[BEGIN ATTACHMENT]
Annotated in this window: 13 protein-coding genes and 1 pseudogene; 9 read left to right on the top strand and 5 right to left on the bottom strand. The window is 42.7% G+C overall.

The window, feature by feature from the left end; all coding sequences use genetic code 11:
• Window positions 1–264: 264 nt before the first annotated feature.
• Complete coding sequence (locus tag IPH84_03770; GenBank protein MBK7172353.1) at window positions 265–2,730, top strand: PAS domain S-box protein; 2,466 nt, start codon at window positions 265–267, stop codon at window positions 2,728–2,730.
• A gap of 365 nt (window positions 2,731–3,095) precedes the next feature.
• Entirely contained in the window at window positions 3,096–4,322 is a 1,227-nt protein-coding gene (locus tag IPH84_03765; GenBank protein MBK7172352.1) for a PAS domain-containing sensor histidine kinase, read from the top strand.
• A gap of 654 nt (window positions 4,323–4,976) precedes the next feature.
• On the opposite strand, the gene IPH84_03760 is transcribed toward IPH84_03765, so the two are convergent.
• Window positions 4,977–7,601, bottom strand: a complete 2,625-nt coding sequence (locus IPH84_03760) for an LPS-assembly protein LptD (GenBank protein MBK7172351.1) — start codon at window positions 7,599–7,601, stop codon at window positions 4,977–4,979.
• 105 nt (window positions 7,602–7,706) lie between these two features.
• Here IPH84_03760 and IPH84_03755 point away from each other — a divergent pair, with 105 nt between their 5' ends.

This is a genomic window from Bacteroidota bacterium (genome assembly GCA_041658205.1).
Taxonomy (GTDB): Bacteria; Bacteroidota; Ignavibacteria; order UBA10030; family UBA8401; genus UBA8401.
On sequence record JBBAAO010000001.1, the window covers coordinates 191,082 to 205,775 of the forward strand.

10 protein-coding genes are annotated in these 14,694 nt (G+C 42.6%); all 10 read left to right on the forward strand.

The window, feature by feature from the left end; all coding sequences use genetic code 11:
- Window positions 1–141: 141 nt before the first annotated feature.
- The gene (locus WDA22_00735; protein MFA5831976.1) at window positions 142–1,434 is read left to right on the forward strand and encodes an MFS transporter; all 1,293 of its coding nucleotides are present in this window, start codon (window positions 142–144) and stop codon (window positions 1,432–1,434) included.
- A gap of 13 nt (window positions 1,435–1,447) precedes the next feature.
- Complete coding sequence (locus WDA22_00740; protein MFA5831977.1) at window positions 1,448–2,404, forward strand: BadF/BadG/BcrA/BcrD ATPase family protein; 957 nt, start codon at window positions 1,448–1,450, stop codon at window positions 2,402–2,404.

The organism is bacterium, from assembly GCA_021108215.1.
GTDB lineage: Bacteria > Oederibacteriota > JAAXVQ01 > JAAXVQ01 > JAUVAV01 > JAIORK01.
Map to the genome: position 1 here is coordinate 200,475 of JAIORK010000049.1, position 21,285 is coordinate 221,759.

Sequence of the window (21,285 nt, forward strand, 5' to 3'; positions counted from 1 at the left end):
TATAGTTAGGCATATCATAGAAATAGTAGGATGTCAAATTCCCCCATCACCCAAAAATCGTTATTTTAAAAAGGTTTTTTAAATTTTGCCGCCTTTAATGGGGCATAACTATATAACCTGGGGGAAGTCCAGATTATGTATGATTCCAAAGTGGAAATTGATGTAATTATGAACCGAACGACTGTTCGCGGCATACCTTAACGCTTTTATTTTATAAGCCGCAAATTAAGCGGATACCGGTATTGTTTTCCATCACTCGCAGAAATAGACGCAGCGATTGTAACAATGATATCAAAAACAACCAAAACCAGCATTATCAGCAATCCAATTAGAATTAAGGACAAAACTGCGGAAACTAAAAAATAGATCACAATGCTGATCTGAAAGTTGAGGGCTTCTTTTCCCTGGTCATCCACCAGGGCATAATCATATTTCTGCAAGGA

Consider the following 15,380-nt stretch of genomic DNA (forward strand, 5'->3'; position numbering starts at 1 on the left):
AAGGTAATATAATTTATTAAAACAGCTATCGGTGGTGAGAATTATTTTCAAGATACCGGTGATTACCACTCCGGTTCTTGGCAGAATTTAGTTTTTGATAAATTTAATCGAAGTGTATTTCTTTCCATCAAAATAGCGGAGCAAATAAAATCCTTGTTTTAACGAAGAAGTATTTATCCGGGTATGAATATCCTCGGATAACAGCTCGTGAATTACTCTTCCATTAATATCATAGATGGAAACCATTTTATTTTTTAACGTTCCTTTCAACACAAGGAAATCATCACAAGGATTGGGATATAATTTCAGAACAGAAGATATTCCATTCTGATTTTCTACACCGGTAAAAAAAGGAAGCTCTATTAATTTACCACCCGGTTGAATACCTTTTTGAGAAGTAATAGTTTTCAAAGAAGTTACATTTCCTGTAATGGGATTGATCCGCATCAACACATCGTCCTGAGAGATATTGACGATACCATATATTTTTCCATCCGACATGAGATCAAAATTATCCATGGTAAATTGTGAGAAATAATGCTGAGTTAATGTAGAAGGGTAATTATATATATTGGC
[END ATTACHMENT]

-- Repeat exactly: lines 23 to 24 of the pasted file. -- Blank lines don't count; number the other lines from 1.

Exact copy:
Map to the genome: position 1 here is coordinate 200,475 of JAIORK010000049.1, position 21,285 is coordinate 221,759.

Sequence of the window (21,285 nt, forward strand, 5' to 3'; positions counted from 1 at the left end):